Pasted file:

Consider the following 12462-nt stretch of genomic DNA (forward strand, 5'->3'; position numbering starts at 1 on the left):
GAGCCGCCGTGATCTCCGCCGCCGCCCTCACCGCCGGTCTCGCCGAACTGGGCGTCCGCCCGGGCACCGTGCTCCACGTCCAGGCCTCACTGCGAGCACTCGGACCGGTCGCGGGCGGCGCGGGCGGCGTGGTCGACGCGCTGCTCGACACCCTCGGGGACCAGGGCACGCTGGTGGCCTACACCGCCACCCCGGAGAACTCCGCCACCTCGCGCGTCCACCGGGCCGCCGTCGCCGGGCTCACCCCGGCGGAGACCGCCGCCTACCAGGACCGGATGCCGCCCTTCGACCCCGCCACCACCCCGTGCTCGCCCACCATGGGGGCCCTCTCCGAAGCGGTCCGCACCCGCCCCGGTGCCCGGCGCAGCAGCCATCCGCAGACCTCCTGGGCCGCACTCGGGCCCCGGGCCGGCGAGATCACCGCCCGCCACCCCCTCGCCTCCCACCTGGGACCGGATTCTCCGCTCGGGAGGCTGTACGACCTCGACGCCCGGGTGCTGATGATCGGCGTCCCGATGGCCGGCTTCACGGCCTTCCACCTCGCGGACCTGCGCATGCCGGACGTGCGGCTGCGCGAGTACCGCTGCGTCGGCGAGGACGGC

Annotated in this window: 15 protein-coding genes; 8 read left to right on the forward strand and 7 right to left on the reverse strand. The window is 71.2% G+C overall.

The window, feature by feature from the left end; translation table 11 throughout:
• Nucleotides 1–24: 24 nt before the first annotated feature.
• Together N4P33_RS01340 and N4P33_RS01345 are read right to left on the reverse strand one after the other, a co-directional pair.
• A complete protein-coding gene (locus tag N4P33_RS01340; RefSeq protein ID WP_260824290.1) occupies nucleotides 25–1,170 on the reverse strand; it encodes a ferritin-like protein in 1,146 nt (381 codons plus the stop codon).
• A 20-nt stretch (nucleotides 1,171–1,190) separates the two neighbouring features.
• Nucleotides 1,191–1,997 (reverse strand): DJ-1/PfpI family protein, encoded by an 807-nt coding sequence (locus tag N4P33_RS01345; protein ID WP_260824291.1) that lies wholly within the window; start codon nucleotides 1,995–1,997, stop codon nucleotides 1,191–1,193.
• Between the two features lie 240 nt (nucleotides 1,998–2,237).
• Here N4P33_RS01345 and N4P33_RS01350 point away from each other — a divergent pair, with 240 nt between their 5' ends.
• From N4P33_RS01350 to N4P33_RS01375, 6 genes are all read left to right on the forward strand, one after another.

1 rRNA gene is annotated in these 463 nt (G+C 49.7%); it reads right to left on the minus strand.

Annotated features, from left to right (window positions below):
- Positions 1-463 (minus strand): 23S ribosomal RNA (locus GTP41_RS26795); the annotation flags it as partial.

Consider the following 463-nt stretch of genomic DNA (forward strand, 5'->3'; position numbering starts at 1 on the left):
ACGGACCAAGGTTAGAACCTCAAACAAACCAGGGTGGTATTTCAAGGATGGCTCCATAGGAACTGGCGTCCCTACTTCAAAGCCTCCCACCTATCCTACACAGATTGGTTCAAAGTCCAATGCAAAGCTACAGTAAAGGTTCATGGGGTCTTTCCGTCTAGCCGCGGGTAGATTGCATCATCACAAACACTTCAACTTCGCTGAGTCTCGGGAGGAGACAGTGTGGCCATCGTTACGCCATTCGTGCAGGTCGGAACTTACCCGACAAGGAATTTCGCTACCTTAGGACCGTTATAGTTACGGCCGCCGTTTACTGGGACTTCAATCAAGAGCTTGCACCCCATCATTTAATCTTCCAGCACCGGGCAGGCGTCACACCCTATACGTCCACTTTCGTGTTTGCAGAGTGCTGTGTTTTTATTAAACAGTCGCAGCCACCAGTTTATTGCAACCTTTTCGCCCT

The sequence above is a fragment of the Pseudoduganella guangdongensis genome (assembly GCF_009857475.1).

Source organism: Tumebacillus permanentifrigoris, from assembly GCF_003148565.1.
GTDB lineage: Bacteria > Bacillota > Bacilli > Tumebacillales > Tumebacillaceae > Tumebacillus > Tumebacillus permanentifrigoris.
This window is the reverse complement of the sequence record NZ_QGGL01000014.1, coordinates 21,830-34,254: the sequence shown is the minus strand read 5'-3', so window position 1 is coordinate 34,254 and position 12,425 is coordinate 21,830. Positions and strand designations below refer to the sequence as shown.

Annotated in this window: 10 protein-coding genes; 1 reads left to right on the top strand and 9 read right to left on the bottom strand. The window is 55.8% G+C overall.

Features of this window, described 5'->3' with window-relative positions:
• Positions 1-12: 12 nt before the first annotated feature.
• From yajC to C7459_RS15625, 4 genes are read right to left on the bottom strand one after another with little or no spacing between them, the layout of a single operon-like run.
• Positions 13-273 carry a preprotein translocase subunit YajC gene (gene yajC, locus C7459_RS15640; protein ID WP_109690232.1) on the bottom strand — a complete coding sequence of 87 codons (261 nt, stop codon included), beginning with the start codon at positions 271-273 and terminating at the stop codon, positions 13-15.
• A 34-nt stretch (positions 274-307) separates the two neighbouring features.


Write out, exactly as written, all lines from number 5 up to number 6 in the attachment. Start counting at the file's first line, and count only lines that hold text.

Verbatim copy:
• Nucleotides 1–24: 24 nt before the first annotated feature.
• Together N4P33_RS01340 and N4P33_RS01345 are read right to left on the reverse strand one after the other, a co-directional pair.